George’s full-and-light feeling after his liquid breakfast can be explained by the 12 grams of carbs per ounce that is also a part of chia seed profile. Actually, 11 of those grams are fiber, which means that chia seeds will absorb 10-12 times their weight in water, becoming gel-like and expanding in one’s stomach – creating that satisfied feeling of being full. Technically that 12 carb count is a bit deceiving. Fiber is not digested and, instead, goes right through the metabolism. Unlike all other carbohydrates, fiber does not raise blood sugar, which would require insulin (natural or synthetic) for the body to deal with it. So, by definition, that really disqualifies fiber as a carb at all and makes chia also a low-carb friendly food!
As for the rest of the fresh ingredients in George’s liquid breakfast of champions (sorry, could not resist the phrase), they all only add to this drink’s nutrient content and energy boosting qualities:
FRESH-SQUEEZED OJ: In a study comparing various fruit juices, researchers gave orange juice higher nutrient density scores than other popular juices like apple, grape and pineapple.
BANANAS: Bananas are packed with potassium, a mineral electrolyte that keeps electricity flowing throughout the body, which is required to keep your heart beating. The fruit’s high potassium and low sodium content also help protect the cardiovascular system against high blood pressure.
STRAWBERRIES: 50 Calories per 8 oz., 160% of Daily Vitamin C requirement (more than an orange).
RASPBERRIES: 52 Calories per 8 oz., 44% DV of Vitamin C, 7g Fiber (more than a bran muffin) rich in heart healthy antioxidants.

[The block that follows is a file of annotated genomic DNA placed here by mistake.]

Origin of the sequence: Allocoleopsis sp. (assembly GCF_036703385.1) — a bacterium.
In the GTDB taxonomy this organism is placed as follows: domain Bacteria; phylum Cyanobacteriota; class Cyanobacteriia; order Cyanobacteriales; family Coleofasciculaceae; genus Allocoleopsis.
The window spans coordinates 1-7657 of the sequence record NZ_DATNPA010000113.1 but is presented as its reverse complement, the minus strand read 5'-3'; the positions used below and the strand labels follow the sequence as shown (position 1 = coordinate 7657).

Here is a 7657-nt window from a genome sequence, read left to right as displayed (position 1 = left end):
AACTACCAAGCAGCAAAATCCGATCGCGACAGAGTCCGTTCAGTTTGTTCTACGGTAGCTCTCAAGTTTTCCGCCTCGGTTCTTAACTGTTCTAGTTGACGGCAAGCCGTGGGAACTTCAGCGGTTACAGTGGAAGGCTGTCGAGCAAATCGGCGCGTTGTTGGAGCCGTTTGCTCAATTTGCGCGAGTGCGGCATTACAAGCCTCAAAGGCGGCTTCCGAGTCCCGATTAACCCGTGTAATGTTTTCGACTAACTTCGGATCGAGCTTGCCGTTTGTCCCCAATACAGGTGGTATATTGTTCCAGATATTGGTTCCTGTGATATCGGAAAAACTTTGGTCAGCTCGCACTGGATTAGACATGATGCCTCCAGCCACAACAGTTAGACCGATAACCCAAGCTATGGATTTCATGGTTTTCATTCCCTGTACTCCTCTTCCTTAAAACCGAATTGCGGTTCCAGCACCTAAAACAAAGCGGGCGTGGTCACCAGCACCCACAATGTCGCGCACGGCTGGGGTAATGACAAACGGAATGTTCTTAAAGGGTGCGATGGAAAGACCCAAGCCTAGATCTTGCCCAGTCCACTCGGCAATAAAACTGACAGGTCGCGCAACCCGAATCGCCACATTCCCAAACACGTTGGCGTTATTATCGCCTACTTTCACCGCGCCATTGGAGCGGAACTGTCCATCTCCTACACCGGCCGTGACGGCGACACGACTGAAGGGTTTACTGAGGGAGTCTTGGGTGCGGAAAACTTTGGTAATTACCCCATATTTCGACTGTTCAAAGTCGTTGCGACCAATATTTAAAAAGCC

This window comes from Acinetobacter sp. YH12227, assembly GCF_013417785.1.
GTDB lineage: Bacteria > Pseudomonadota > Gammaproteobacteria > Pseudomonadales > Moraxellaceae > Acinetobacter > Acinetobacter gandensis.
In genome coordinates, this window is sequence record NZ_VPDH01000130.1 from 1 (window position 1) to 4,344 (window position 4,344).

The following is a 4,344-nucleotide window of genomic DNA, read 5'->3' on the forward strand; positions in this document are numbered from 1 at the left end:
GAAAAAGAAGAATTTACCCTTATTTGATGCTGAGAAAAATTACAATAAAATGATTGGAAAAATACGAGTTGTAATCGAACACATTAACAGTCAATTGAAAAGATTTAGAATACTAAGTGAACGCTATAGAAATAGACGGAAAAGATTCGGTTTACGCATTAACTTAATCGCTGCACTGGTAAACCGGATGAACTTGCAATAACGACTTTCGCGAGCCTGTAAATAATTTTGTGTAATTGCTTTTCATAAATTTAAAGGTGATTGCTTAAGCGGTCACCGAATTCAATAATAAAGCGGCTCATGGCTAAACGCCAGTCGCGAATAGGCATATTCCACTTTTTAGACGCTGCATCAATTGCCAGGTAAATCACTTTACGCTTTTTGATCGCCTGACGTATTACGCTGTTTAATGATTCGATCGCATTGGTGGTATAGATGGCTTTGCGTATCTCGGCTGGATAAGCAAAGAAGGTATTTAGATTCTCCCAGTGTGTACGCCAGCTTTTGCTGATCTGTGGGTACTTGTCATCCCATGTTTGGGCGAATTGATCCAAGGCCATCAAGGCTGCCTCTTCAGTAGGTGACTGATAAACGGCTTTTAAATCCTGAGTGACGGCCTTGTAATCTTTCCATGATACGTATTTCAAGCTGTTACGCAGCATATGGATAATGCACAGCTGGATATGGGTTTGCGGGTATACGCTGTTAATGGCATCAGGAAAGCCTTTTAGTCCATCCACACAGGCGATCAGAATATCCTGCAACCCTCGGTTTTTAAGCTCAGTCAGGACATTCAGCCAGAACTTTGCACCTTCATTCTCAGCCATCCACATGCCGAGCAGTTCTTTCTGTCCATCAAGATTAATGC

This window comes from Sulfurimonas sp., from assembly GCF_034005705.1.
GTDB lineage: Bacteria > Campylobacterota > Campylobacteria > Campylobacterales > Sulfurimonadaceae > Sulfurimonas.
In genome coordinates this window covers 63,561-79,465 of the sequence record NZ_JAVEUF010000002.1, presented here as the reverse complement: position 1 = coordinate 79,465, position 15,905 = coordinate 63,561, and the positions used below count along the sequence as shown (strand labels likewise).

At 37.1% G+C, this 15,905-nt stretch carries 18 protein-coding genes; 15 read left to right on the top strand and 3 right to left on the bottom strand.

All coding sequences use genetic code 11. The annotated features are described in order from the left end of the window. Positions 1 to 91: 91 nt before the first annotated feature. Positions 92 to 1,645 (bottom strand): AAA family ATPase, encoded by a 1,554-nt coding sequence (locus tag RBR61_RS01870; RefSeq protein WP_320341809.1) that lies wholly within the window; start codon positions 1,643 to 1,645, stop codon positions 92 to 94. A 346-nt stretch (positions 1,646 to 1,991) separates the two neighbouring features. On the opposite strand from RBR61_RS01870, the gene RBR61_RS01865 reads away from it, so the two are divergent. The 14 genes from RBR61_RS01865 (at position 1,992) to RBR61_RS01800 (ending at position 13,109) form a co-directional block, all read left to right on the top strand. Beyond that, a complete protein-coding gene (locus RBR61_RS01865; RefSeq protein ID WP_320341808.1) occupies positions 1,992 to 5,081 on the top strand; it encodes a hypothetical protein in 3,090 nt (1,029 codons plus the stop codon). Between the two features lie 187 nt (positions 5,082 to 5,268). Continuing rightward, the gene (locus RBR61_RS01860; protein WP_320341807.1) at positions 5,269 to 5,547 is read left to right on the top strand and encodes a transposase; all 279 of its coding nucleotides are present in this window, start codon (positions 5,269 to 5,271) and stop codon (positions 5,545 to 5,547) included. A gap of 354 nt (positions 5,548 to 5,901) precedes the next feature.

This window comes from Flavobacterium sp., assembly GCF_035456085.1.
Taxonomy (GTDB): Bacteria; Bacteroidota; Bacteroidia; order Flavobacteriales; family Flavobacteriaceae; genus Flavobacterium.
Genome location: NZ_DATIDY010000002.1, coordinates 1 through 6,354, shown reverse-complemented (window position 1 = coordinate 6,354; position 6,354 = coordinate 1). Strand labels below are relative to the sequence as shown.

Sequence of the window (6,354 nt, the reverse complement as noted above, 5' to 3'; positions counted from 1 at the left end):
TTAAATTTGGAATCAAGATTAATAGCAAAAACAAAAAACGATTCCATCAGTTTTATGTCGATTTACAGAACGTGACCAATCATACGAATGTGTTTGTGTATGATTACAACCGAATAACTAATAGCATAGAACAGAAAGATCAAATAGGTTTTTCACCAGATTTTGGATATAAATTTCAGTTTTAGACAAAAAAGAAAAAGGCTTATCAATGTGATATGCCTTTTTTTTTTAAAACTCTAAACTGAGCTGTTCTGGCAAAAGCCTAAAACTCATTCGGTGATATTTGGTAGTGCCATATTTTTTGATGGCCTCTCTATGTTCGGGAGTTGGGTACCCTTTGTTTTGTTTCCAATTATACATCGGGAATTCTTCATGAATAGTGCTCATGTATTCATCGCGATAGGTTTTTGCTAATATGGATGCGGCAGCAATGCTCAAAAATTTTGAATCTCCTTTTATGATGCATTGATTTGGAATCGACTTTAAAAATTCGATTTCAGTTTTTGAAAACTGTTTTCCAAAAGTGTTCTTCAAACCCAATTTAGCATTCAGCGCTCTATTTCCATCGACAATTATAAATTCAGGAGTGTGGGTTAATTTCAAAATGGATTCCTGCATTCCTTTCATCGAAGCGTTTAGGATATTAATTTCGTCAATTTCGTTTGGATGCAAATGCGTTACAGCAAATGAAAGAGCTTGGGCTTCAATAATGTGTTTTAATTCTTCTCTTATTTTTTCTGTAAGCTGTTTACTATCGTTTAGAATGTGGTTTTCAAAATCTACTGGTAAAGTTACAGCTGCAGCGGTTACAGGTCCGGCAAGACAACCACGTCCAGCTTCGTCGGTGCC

BLUEBERRIES: 57 calories per 8 oz., packed with powerful antioxidants linked to good vision, acuity and brain development.
BLACKBERRIES: 43 calories per 8 oz., 50% DV of Vitamin C, the dark color comes from anthocyanin, a powerful cancer-fighting phytonutrient that may protect from diseases such as cancer.
George Middleton has been a member of the Melissa’s team for 24 years as a customer sales representative dealing the needs of our retail and wholesale accounts around the country. When not at his order desk, there is more than an even chance that you will find George on a basketball court, either coaching or playing.
“I have always enjoyed coaching Basketball, which has including Youth Basketball recreational leagues, as well as middle school, high school and travel teams. It's been a great joy to have coached my own sons at St. John Bosco High School for 4 years and now enjoy playing with them in city leagues.”
Considering that long list of nutritional benefits contained in his 64 oz. breakfast, the source of all that full-court energy is now obvious. In fact, rumor has it that George is working on another smoothie recipe that will improve his free throw shooting. Hurry, George, the Lakers are waiting anxiously!
George’s Breakfast Smoothie
3 ripe Bananas
1 pound of Strawberries or a 1 pound mix of Raspberries, Blueberries, Blackberries and Strawberries
5 Tablespoons of Chia Seeds
6 cups of Orange Juice
Combine all ingredients in a blender or food processor, puree and enjoy!
Leave a comment